Inspired by landscapes and narratives of the north-east, talented Aberdeenshire creative Hilary Duncan makes a range of ceramics in her Banchory home.
“I am surrounded by beautiful countryside, wildlife and nature, so that influences my work,” said Hilary.
“I walk or cycle along the river or into the hills most days, observing the changing colours in the landscape and watching different plants and animals.”
Hilary is well known in the north-east for making a range of vessels, mugs, jugs and bowls, but she also sometimes works with her sister Sarah Pooley on some exciting collaborations.
She said: “Sarah is a textile artist, so we work together to make lamps.
“I make the bases and Sarah makes beautiful machine-embroidered shades.”
Every piece Hilary makes is handmade rather than thrown on the wheel.
She explained the process: “I roll the clay into slabs, sometimes mixing different coloured ones to form patterns in the surface.
“I make templates using paper or card and cut the slabs into shapes which are then formed round plaster moulds or stones.
“Depending on what I’m making, I’ll add coils to make the final shape and spend time finishing the surface to the desired thickness and finish.
“I make coloured slips (runny clay) by adding metal oxides to white stoneware clay and I use these to get my palette of colours, experimenting with different oxides to get the colours I’m looking for.
“I make printing screens from my drawings, print them on to tissue and transfer these prints on to the surface of the pot.
“I also scratch marks in the clay when it is almost dry.
“I like to burnish the surface of the pot before it is fired, so I can get a matt finish without using glaze.
“When the pots are completely dry, they are bisque-fired in an electric kiln, then glazed on the inside and fired again to stoneware temperatures so they are robust and functional.” Hilary creates all her products in her home studio, which is on the edge of Blackhall Forest.
She said: “We bought a ruined steading about 20 years ago and converted it into our family home.
“When the boys grew up and moved away, I reclaimed their playroom as a beautiful gallery space which is right beside the studio, so I’m well set up for workshops and exhibitions.”
And Hilary is really looking forward to exhibiting her work at this year’s North East Open Studios (NEOS), which sees Aberdeen and Aberdeenshire artists opening their studio spaces to visitors. The event will take place from Saturday September 12 to Sunday September 20.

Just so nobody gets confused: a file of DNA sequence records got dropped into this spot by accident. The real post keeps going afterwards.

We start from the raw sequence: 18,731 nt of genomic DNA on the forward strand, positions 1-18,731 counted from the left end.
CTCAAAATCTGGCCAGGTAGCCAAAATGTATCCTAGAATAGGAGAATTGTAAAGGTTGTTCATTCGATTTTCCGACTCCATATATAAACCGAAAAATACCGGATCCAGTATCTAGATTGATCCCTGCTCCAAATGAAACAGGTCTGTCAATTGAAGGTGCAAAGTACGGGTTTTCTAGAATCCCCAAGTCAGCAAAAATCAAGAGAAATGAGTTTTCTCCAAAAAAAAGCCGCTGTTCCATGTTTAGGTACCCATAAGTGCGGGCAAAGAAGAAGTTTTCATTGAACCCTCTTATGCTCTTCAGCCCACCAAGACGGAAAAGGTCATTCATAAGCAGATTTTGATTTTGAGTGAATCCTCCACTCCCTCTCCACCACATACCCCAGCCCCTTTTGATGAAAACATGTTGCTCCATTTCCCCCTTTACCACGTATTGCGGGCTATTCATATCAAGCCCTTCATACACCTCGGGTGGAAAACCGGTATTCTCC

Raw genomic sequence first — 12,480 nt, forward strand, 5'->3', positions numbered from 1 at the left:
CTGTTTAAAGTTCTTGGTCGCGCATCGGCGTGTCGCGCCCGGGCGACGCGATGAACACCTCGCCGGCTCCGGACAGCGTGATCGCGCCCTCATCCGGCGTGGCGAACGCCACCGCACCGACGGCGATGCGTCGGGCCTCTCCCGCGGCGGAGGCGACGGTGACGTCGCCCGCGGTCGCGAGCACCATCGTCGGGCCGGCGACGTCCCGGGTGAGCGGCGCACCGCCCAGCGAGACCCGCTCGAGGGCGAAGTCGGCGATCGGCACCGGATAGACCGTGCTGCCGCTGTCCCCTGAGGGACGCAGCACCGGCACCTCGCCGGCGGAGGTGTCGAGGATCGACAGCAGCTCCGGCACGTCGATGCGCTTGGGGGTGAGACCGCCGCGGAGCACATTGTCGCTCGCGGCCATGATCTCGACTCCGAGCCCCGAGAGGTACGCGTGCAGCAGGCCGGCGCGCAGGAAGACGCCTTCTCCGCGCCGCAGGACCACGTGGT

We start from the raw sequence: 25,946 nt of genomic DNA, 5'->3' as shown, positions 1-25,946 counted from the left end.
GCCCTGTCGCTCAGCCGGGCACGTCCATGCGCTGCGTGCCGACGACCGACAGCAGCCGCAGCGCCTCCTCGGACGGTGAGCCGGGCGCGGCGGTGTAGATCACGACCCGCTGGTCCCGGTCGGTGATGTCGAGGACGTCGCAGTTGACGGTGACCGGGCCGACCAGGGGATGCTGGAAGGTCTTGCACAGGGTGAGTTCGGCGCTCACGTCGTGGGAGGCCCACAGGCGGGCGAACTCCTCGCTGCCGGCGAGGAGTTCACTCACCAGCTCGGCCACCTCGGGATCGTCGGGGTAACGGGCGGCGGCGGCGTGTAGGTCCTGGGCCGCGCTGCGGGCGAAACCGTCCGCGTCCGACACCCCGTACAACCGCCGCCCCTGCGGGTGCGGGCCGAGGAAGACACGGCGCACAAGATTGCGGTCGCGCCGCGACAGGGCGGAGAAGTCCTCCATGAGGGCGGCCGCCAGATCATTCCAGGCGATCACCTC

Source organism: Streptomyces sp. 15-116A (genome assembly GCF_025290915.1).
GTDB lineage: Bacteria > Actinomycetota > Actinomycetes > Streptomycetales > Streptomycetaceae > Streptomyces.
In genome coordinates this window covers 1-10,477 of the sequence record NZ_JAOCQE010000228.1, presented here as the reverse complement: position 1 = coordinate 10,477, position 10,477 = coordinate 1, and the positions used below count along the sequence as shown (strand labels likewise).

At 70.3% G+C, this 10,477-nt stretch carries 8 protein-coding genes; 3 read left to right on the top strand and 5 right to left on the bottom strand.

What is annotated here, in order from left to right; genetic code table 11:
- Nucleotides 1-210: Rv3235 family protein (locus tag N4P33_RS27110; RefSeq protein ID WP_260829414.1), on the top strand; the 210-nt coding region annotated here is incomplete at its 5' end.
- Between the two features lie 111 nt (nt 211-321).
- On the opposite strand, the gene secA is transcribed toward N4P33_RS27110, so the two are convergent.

Hilary said: “NEOS is a big event for me.
“My sister Sarah, artist Mel Shand and basket-maker Helen Jackson bring their work to my studio and we set up an exhibition together.
“It’s different this year as the event will be mainly online, but we normally hold workshops and demonstrations and organise an event such as building a kiln in the garden and firing pots made in classes.
“We normally have huge numbers of visitors as it’s a great venue to visit.”
Pre-coronavirus, Hilary also hosted a range of classes in her Aberdeenshire studio.
She said: “The classes I run in my studio are generally for adults.
“A small group will either attend a block of classes designed to introduce them to working with clay or to develop skills and knowledge of the process.
“Shorter courses might include making a piece or two for a raku firing, or making a specific piece like a lamp base or a bowl.”
Prior to obtaining her degree from Gray’s School of Art, Hilary attended a few Open College of Art courses in drawing and textiles to build up her portfolio.
She said: “I took several Open College of Art courses in drawing and textiles to build up my body of work, and I also attended short courses in ceramics at Gray’s for several years and then I completed my degree in 3D design – specialising in ceramics – in 2009.
“Since then, I’ve had residencies at Gray’s and in the geology department at Aberdeen University.
“I also worked on several community projects at The Barn in Banchory and local primary schools, and received the Aberdeenshire Visual Arts and Craft Makers Award a couple of times.”
Visit www.hilaryduncan.co.uk for more information